I thought that it might be a good idea, before actually getting too far into talking about writing and the creative process, to post some of my work, both published and unpublished, and there’s no better place to start that with my first published comic, WIINDOWS #5, from April, 1993:
The backstory here was that in late 1992, Cult Press had agreed to publish DoorMan based on a writing-only submission / pitch that I had made, and had put me together with artist James E. Lyle (a.k.a. Doodle) to do the comic, which was intended to be a monthly, ongoing series.
That would happen to be the most fortunate moment of my career, as it turned out: not only is Doodle an incredibly talented artist that’s always made my words better comics than they usually had the right to be, but DoorMan would end up having a very rocky path. Having a creative partner who was willing to stick things out through thick and thin, as well as be amazing to work with — I couldn’t ask for a better collaborator and friend.
Back to this particular story: Rob Graff, Publisher at Cult Press, suggested that Doodle and I do an issue of their anthology title, WIINDOWS, as a way to break the creative ice, so to speak, and get a feel for working together before we jumped into the trenches of a monthly comic.
After some thought, I wrote ‘Masterpiece in Bone’ specifically for this opportunity. I was very much into Clive Barker at the time, in particular his Hellraiser and Nightbreed films, and as young neophyte writers tend to do, I
ripped him off was driven to emulate one of my heroes. So think of this as a sort of Hellraiser Lite (all the satisfying pathos and only a quarter of the gore!), and you’ll be on the right path.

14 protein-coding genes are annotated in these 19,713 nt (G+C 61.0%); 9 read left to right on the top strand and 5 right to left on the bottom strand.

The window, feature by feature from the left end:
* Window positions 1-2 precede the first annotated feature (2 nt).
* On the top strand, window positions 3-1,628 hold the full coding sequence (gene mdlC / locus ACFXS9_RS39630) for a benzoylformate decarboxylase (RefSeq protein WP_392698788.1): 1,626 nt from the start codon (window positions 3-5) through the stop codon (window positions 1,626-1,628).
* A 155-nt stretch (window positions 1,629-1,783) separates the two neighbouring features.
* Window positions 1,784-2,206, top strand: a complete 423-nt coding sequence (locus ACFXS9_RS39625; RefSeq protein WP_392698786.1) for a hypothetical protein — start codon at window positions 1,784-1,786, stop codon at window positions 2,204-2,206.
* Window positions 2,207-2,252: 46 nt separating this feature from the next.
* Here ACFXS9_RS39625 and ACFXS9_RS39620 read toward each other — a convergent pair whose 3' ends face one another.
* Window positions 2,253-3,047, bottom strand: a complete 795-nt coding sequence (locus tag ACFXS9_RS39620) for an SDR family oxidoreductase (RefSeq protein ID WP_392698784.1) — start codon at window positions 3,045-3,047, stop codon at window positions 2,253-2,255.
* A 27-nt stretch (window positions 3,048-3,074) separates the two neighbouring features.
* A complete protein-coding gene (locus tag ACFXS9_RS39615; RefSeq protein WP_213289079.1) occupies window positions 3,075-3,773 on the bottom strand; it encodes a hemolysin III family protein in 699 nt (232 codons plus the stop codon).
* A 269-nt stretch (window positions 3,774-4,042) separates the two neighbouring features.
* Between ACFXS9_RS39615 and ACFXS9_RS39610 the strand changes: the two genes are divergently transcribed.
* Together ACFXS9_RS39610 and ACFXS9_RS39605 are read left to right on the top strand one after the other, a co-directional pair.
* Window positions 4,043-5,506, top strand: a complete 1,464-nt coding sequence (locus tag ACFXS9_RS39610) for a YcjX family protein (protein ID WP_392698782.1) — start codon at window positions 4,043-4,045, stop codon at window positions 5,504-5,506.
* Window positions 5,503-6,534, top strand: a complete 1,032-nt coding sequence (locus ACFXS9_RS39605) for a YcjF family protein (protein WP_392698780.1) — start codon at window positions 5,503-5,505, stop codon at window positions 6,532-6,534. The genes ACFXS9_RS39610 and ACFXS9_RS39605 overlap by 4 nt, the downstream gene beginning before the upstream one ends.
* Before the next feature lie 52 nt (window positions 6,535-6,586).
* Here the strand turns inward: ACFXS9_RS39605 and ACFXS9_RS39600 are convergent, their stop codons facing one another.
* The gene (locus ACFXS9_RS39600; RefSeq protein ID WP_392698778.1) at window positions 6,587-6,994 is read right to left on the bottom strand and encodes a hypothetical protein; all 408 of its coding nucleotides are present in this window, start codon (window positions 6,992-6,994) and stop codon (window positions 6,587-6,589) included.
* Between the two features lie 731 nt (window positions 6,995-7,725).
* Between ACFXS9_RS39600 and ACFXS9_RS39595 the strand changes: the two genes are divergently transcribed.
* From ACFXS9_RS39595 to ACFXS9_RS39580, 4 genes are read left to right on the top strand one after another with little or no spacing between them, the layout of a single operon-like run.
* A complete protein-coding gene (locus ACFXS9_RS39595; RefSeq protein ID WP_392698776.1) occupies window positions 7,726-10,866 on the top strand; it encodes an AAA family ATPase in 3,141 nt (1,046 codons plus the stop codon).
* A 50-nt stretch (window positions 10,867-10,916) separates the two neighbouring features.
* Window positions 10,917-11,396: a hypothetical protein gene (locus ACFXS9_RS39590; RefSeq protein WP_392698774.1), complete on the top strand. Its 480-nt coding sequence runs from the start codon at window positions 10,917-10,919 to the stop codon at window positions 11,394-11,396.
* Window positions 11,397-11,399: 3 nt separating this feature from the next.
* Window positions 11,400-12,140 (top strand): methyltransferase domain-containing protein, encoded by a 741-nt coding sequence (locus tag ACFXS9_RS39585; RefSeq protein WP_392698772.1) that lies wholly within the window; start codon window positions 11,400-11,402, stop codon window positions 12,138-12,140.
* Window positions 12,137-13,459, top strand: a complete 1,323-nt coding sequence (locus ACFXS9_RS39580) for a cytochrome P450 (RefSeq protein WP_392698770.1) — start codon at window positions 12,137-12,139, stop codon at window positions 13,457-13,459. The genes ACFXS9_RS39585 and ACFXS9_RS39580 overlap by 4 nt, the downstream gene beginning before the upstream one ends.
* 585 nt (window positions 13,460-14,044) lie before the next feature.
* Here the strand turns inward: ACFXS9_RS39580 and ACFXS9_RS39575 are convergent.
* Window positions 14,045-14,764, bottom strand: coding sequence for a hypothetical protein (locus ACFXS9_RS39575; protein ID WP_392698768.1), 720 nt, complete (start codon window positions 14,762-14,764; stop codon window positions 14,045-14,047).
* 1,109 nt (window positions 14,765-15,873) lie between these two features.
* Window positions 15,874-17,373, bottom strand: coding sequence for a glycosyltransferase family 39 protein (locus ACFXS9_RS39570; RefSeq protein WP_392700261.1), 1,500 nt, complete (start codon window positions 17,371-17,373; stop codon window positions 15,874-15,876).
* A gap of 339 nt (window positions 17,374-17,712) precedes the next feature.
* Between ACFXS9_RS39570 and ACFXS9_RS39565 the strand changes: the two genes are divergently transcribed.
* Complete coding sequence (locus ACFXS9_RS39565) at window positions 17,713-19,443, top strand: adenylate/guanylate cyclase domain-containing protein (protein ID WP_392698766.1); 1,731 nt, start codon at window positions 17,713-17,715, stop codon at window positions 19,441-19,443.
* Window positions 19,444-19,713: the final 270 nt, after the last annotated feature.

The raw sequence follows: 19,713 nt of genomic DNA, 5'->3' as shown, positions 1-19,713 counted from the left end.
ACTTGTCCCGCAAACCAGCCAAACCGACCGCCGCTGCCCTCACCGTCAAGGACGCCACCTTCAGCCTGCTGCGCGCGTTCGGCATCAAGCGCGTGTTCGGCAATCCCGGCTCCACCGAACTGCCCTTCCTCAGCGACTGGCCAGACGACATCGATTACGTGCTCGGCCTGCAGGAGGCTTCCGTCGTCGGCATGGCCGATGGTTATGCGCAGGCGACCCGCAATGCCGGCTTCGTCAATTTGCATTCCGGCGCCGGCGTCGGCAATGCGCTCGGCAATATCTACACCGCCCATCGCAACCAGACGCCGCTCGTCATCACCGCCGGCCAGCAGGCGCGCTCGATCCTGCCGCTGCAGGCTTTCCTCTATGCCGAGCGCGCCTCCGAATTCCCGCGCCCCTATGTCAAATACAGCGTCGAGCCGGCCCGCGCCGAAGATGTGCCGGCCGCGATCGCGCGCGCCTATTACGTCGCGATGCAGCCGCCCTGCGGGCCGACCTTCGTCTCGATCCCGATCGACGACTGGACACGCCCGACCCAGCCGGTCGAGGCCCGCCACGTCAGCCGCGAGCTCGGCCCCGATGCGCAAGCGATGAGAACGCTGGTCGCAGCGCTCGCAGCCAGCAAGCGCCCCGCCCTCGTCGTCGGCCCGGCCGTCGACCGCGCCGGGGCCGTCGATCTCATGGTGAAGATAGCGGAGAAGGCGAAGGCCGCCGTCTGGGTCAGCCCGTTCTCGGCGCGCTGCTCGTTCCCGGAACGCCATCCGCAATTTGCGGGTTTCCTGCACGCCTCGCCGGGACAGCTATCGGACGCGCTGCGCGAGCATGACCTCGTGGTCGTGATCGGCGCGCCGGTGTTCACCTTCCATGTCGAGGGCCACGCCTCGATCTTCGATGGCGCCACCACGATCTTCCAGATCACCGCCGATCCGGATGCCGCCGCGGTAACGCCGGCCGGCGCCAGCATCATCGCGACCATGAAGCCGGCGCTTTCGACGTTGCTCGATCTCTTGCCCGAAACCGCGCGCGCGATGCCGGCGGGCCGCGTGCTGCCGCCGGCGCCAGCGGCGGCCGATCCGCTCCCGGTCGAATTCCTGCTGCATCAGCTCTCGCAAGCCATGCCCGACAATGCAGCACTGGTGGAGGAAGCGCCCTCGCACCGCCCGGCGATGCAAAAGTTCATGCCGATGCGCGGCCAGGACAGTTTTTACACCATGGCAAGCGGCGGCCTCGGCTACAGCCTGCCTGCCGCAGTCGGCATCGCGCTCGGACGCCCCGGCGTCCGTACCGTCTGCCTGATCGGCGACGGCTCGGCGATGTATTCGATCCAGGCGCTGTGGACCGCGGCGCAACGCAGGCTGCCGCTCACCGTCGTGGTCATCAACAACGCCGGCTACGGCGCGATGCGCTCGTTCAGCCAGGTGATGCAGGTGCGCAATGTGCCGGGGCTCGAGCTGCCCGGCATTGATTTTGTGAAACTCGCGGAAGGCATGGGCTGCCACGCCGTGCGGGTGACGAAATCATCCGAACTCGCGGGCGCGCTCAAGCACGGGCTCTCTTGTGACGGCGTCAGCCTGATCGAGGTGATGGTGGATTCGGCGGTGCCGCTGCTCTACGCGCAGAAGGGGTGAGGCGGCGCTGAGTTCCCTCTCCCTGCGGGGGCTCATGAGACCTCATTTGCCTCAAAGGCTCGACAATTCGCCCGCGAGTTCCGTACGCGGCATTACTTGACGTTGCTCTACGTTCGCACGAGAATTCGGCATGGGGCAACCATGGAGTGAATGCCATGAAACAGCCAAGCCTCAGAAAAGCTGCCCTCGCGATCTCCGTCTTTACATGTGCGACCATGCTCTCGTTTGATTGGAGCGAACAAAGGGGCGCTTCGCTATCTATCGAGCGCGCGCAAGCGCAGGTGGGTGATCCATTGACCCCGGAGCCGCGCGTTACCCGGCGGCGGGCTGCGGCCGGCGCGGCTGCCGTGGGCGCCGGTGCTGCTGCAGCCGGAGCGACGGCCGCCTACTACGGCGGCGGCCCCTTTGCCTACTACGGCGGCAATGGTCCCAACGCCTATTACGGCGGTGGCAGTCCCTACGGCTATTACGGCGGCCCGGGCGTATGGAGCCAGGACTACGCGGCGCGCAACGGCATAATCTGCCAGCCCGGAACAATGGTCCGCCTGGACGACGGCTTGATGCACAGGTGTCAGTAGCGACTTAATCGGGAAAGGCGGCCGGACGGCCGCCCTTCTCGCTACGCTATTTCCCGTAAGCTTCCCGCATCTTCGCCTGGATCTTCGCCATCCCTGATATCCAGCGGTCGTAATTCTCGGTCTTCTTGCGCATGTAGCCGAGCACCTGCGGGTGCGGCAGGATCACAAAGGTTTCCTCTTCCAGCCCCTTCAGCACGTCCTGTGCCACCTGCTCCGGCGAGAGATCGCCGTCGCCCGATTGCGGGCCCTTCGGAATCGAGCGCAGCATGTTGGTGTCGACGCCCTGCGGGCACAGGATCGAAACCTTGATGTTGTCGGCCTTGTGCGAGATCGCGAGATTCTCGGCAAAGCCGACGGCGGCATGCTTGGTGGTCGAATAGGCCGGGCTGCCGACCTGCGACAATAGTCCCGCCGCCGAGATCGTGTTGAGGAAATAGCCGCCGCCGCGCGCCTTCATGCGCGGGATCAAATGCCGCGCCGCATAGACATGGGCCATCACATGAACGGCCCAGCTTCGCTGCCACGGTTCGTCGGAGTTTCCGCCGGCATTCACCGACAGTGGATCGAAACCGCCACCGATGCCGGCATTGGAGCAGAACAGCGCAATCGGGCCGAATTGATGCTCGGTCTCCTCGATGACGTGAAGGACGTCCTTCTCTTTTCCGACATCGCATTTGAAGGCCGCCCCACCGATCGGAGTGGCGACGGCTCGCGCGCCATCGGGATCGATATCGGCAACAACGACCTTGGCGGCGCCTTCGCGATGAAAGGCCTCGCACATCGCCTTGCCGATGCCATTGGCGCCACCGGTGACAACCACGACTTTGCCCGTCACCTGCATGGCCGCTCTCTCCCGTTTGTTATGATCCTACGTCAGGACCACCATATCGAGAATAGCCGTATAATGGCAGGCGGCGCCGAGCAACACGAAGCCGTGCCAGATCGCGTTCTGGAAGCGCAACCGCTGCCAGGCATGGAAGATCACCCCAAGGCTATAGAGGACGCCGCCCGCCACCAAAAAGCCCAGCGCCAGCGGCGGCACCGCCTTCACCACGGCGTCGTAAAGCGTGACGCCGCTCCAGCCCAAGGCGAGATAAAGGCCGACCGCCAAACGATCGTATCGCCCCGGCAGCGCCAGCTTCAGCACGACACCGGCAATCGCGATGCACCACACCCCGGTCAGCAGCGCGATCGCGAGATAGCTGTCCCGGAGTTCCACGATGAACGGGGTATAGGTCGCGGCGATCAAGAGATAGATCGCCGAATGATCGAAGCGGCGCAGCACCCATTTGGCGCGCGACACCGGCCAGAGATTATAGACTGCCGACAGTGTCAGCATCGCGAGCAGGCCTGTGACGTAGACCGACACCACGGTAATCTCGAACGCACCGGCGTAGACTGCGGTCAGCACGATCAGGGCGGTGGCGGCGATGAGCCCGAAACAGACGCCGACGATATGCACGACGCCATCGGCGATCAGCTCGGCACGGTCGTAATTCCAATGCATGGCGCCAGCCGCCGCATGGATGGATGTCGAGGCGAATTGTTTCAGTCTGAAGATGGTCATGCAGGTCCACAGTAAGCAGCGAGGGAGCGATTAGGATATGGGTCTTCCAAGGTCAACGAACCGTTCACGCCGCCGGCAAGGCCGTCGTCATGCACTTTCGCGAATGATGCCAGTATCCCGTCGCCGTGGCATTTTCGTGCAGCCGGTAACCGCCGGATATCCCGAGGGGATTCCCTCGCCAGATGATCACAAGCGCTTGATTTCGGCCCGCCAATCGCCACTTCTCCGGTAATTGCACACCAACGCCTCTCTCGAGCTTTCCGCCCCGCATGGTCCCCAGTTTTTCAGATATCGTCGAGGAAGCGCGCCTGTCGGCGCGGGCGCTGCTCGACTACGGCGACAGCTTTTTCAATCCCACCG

I still cringe at more than a few of the clumsy captions and overwrought dialogue exchanges in the story, but all in all, I think it holds up pretty well, particularly for something written by a twenty-year-old just cutting his teeth. And it was my first published work, so I’ll always have a fondness for it because of that, warts and all.
So without further ado, let’s get into the story. This version is somewhat different from the original print comic, in that I thought it would be interesting to ‘remix’ the print edition into a new version that had a stronger webcomic feel to it, so I scanned the pages from the comic in and went to work crafting something new, doing these new ‘e-layouts’ from Doodle’s art. I think it works, and it’s great practice for relaunching DoorMan in 2013 as a webcomic.
Just a quick roll call: I concieved and wrote it, Doodle did all interior pencils and inks, and Mike A.S. Smith did the lettering on the original. Doodle did pencils and inks on the cover, and Jahrome Youngker provided some very snazzy colors for that. (And I’ll apologize in advance if the quality of the scans aren’t quite up to snuff: they’re taken directly from a copy of the actual ninteen-year-old comic, and done on a pretty low-end consumer-grade rig sitting here on my desk.)
Just click on the cover image on the left to open the gallery, and use the arrows to navigate through the story. Hope you enjoy it, and I’ll try to have the second chapter up soon.
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